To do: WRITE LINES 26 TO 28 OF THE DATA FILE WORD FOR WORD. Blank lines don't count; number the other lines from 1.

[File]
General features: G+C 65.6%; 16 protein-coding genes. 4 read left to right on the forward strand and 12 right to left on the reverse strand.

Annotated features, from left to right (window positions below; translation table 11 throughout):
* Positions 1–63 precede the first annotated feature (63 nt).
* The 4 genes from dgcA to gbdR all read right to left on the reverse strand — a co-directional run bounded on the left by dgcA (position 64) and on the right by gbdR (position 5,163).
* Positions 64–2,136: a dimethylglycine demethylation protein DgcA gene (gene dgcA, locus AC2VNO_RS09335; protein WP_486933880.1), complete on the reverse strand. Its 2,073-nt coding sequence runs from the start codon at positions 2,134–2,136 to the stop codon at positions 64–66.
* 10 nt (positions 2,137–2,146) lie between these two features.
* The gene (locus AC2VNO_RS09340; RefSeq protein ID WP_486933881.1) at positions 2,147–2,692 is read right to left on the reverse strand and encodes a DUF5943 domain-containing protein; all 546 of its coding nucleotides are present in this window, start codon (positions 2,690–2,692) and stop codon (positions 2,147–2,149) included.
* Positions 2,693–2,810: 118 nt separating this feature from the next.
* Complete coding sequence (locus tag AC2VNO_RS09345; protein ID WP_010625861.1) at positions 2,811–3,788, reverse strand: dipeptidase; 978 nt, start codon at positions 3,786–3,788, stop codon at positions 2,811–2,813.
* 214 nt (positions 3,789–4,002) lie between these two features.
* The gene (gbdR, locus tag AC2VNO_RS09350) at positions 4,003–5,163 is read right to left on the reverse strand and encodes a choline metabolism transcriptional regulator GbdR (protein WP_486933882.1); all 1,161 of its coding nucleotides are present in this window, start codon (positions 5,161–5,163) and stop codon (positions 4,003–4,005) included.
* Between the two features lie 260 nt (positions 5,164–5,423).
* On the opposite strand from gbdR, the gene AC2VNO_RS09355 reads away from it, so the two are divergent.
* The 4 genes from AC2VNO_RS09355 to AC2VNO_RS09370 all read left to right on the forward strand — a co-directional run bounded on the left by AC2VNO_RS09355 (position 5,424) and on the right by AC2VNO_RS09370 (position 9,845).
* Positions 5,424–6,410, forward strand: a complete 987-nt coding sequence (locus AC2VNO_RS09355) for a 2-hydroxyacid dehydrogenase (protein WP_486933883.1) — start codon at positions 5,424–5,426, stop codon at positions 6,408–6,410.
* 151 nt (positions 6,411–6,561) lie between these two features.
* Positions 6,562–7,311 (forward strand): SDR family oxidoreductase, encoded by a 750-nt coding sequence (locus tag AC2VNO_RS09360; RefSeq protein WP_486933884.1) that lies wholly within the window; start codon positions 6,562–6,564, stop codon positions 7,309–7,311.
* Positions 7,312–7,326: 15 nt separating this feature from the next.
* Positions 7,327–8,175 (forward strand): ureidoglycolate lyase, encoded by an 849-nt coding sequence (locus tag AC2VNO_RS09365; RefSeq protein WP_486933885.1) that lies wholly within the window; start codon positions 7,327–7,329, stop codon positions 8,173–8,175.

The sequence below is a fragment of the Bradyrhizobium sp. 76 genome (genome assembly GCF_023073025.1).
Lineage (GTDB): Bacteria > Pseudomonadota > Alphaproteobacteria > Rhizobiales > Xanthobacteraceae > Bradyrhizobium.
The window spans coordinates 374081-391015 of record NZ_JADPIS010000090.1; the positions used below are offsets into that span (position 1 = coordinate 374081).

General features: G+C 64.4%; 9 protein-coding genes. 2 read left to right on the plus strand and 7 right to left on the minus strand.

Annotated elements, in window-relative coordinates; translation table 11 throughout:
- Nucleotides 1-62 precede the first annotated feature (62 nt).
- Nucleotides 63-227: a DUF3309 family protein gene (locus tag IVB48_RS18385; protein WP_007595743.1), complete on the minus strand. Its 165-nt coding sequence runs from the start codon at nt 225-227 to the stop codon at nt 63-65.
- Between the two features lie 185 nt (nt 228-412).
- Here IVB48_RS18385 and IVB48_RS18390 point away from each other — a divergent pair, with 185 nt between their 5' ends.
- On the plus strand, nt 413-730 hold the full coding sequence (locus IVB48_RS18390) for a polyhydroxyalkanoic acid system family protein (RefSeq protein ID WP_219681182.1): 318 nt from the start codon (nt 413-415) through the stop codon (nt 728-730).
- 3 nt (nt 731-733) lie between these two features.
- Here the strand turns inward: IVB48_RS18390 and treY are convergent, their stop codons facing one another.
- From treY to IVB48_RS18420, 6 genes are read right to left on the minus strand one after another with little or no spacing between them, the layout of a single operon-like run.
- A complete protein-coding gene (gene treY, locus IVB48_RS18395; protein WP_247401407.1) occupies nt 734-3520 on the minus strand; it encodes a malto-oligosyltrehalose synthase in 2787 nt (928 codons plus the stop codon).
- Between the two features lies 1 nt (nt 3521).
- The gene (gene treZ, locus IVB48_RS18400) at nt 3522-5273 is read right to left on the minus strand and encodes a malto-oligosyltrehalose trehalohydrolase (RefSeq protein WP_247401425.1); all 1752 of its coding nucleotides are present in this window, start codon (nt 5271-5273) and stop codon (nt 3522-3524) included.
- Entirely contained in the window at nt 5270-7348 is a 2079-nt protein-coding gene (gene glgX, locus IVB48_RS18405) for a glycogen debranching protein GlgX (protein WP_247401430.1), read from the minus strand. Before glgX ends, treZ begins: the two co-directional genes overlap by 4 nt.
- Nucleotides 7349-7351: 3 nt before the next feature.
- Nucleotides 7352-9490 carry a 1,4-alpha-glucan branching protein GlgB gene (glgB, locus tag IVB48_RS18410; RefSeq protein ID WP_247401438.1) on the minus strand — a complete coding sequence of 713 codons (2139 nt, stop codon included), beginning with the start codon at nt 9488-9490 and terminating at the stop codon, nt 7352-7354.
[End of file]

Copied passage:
- Nucleotides 63-227: a DUF3309 family protein gene (locus tag IVB48_RS18385; protein WP_007595743.1), complete on the minus strand. Its 165-nt coding sequence runs from the start codon at nt 225-227 to the stop codon at nt 63-65.
- Between the two features lie 185 nt (nt 228-412).
- Here IVB48_RS18385 and IVB48_RS18390 point away from each other — a divergent pair, with 185 nt between their 5' ends.